Is there a verbose flag that can be set for Rhino processes?

So I’m trying to run MeshToNURBS on a complicated mesh model and it’s a silent process - I have no idea if it’s hanging, working or just about to crash. It’d be really helpful if there was some kind of output in the command bar (or a progress bar) that’d give some indication that process is still alive. Even if it’s a case of including a timer for the process duration that counts up, just as long as it gives some kind of indication that I’m not waiting around for something that’s not going to happen.

Is there such a thing already, be it a launch flag or something concealed deep in the settings?


As long as Rhino hasn’t crashed, it’s still working away, generally speaking. How is the code supposed to know it’s about to crash?

The more important question is what the heck are you doing using “MeshtoNURB?” It’s not something you should be routinely using on “complicated meshes,” it’s only useful purpose is to test how much RAM you can make a model use up before it crashes.

I’m not expecting the code to know when it’s about to crash, I was asking if there was some kind of indicator that it’s stilll crunching away.

I work in an industry that has a lot of mesh models come our way, and I need to integrate them with Rhino desgins that we work with here. This is just one instance of this ‘silently working’ problem - I’ve had Make2D grind to a halt without result several times, too. All I’m looking for is some kind of periodic message to indicate that it’s still alive, even if it’s just a string that says “working…” and has a timestmp next to it.

As for the MeshToNURBS thing, I wanted to see if there was an easier way of converting meshes into a surface that SprutCAM will talk to rationally. Meshes are a pain in the neck to work with when you need to reorient a robot tooltip multiple times across several toolpaths. If it’s just a memory testing tool, what’s it doing on a consumer release?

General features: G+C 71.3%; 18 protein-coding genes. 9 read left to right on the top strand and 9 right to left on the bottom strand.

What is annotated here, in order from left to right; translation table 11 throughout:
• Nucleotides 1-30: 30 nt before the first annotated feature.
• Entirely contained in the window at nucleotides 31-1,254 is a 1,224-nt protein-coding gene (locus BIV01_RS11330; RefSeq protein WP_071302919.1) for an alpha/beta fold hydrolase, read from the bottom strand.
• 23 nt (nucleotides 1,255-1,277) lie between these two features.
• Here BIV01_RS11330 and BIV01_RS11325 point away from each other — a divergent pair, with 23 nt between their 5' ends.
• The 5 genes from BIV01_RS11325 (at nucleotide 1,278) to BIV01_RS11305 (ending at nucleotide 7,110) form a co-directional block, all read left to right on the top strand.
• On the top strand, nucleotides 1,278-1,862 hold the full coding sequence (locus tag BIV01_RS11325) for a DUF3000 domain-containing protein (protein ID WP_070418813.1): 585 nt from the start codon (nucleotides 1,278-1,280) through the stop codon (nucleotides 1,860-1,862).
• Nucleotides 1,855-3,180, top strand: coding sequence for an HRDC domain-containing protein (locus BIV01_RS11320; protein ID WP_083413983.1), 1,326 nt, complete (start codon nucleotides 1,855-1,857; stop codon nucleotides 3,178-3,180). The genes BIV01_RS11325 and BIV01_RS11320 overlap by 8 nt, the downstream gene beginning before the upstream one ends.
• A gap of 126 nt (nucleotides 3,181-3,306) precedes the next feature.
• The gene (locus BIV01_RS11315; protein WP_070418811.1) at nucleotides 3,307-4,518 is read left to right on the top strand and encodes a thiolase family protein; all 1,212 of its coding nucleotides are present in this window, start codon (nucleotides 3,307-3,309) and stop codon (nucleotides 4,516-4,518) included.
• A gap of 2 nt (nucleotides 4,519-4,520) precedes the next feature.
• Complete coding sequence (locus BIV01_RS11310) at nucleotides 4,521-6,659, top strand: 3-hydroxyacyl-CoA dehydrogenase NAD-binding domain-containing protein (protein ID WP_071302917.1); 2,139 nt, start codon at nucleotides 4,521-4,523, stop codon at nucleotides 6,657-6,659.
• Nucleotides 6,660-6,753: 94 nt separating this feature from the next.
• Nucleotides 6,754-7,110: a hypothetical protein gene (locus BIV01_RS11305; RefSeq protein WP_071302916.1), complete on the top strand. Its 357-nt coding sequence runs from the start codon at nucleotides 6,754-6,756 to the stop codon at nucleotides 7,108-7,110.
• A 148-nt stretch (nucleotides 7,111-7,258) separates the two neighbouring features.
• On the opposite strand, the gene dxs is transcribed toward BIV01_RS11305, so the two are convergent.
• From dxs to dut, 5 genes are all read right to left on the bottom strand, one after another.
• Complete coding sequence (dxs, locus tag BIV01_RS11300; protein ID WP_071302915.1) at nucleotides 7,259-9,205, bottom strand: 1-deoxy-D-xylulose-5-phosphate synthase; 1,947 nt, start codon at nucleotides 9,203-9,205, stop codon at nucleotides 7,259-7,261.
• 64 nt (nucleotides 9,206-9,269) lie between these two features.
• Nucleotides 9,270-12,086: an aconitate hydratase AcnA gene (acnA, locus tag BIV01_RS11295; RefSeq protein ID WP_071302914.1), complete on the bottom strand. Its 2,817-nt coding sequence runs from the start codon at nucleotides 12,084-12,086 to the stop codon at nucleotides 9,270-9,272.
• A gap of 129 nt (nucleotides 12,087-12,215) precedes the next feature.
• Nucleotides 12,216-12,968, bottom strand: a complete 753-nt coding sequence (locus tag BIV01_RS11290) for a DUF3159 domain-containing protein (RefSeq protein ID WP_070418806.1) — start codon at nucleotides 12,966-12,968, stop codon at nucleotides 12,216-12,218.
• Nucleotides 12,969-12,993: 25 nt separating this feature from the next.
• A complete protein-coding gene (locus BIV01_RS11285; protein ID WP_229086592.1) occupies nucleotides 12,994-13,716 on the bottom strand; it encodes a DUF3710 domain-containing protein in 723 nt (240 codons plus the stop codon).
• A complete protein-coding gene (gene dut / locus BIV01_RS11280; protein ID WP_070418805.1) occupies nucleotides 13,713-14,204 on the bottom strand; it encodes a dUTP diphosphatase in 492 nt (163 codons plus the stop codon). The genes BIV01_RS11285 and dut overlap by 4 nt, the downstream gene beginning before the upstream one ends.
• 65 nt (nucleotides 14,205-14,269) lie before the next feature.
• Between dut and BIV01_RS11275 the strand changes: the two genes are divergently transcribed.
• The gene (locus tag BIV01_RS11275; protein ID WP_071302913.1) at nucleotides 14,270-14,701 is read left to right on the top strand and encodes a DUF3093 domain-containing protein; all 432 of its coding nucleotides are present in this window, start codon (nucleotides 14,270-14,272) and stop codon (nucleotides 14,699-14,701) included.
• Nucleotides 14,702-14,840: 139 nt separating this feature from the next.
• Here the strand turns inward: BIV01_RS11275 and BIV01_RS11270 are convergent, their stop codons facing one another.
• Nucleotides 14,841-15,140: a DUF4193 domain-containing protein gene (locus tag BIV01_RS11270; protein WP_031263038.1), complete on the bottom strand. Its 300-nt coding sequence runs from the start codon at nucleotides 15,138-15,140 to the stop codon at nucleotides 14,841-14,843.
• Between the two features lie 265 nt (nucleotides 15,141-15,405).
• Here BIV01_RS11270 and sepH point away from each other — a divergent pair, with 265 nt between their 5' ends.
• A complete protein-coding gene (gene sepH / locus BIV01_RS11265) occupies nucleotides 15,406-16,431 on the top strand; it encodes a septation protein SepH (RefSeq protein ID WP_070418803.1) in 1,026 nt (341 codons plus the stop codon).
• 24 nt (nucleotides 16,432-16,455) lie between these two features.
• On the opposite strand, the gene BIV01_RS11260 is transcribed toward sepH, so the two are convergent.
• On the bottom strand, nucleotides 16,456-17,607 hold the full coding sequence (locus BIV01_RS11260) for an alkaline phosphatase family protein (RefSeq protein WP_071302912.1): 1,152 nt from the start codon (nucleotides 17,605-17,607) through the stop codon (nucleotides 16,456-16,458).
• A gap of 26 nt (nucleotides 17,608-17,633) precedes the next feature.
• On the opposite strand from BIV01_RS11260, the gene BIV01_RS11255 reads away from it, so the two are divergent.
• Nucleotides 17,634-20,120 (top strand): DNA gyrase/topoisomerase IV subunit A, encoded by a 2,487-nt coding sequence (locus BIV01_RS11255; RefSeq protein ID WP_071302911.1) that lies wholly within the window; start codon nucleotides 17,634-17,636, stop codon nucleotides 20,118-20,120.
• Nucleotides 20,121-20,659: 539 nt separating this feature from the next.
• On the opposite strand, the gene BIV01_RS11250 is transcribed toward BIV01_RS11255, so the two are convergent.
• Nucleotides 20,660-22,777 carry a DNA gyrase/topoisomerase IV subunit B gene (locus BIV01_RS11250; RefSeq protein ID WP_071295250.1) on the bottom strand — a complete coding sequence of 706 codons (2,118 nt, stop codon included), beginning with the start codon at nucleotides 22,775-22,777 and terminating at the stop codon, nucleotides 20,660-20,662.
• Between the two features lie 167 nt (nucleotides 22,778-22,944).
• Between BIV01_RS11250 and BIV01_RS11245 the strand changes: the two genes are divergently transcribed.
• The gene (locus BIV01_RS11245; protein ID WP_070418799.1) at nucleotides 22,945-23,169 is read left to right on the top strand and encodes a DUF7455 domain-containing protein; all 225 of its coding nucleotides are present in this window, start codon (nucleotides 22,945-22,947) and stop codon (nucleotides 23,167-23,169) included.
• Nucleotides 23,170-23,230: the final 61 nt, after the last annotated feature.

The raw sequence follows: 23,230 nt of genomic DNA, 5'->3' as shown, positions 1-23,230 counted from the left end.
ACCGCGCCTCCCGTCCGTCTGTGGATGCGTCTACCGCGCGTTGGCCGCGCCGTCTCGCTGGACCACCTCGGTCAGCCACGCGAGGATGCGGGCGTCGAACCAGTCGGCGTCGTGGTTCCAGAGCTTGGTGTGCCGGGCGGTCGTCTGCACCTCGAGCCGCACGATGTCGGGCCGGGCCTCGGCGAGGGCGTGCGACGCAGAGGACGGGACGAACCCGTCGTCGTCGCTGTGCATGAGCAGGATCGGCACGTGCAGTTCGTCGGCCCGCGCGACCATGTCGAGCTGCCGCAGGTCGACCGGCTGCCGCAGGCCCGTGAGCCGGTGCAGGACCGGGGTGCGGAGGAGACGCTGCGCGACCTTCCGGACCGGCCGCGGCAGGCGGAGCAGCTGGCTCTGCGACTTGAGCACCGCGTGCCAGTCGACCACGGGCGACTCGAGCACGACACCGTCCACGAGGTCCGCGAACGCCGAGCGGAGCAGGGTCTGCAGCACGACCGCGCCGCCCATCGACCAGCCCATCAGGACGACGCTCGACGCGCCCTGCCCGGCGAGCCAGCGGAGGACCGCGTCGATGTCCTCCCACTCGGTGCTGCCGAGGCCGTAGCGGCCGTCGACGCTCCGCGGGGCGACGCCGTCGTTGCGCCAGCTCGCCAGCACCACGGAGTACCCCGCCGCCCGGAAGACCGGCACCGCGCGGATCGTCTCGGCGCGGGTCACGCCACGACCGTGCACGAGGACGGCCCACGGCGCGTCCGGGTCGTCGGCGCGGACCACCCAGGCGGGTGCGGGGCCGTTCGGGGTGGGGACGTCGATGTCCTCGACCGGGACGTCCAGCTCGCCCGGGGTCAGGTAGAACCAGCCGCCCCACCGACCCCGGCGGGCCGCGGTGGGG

Make2D has a progress bar, and 98 times out of 100, if Rhino hasn’t crashed, it hasn’t crashed. And adding what you want is not as simple as you think, like how much do you want your commands to be slowed down because they have to pause to check to see how long they’ve been running? It seems trivial, but it’s not.

Because no matter how useless it is someone will complain if anything gets removed.

You’re talking reverse engineering here. Meshes are just not easy to convert back to surfaces. MeshToNurb on high poly count meshes is also next to useless if it actually succeeds - it is likely that the receiving program will not be able to handle a surface model with millions of individual surfaces anyway. If MeshToNurb takes more than a minute or two to complete, the resulting polysurface will probably choke most programs anyway.

MeshToNurb is useful under certain limited circumstances, and thus has a reason to exist.

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I’m aware that it’s not an ideal utilisation. I had already decimated the poly model and run it through quad remesh to try and minimise the workload involved. Reverse engineering is obviously a whole new depth of things to get into, and I figured that actually getting in and testing the idea with the tools I had was better than idly asking about it - empiricism and all that.

For the record, it did work, although it took quite some time. It also generated a surface model that SprutCAM was happy to work with, and I could even read a normal orientation off it to align the robot spindle to, which was the core premise of this entire exercise.

To go back to my original question, it would be nice to have some indicator of continued function. Not essential for everyone, but nice. I’m glad that you’ve apparently never had Rhino lock up on you @JimCarruthers but it’s been something of a problem for me here, in this and other associated applications. I’m aware of the fact that including a ‘heartbeat’ output consumes computational overheads - I have done some programming work, and I am well aware that everything comes at a cost.

Maybe you could convert it to Sub-D via QuadRemesh and then use ToNurbs on the Sub-D to make surfaces…?

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That’s the process I ended up following. I ended up with ~63k NURB faces instead of >200k polys. It’s a ridiculous number of faces to work with, but it does mean that I can do a lot more with the model when machining it.

I’m going to keep looking to see if there’s some kind of semi-automated tool I can include into my workflow: this is obviously giving Rhino a painfully hard time.

Hi -

The simple answer is to check the task manager and look at the Rhino process.

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